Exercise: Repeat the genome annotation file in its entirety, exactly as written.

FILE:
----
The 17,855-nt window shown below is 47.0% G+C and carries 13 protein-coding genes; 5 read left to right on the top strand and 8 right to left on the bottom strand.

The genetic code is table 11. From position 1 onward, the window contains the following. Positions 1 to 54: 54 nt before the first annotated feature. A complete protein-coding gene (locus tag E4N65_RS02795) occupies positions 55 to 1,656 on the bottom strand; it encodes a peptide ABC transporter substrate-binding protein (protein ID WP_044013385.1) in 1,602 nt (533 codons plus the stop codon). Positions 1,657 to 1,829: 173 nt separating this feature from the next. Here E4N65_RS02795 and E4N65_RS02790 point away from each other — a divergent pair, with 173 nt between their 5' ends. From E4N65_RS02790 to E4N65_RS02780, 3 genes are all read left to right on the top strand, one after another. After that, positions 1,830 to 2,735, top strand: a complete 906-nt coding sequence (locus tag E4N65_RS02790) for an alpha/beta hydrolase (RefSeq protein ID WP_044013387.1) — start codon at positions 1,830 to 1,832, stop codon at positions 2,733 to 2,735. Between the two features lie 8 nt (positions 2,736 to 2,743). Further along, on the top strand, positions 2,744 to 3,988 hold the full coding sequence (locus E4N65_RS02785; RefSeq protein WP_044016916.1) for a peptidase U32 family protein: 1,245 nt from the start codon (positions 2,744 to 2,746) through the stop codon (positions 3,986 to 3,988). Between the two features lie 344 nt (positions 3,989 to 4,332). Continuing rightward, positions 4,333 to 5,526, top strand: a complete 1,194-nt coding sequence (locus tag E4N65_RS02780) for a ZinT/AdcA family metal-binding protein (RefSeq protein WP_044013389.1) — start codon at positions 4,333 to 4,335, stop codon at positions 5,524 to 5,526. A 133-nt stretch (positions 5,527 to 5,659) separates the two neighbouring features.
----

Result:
The 17,855-nt window shown below is 47.0% G+C and carries 13 protein-coding genes; 5 read left to right on the top strand and 8 right to left on the bottom strand.

The genetic code is table 11. From position 1 onward, the window contains the following. Positions 1 to 54: 54 nt before the first annotated feature. A complete protein-coding gene (locus tag E4N65_RS02795) occupies positions 55 to 1,656 on the bottom strand; it encodes a peptide ABC transporter substrate-binding protein (protein ID WP_044013385.1) in 1,602 nt (533 codons plus the stop codon). Positions 1,657 to 1,829: 173 nt separating this feature from the next. Here E4N65_RS02795 and E4N65_RS02790 point away from each other — a divergent pair, with 173 nt between their 5' ends. From E4N65_RS02790 to E4N65_RS02780, 3 genes are all read left to right on the top strand, one after another. After that, positions 1,830 to 2,735, top strand: a complete 906-nt coding sequence (locus tag E4N65_RS02790) for an alpha/beta hydrolase (RefSeq protein ID WP_044013387.1) — start codon at positions 1,830 to 1,832, stop codon at positions 2,733 to 2,735. Between the two features lie 8 nt (positions 2,736 to 2,743). Further along, on the top strand, positions 2,744 to 3,988 hold the full coding sequence (locus E4N65_RS02785; RefSeq protein WP_044016916.1) for a peptidase U32 family protein: 1,245 nt from the start codon (positions 2,744 to 2,746) through the stop codon (positions 3,986 to 3,988). Between the two features lie 344 nt (positions 3,989 to 4,332). Continuing rightward, positions 4,333 to 5,526, top strand: a complete 1,194-nt coding sequence (locus tag E4N65_RS02780) for a ZinT/AdcA family metal-binding protein (RefSeq protein WP_044013389.1) — start codon at positions 4,333 to 4,335, stop codon at positions 5,524 to 5,526. A 133-nt stretch (positions 5,527 to 5,659) separates the two neighbouring features.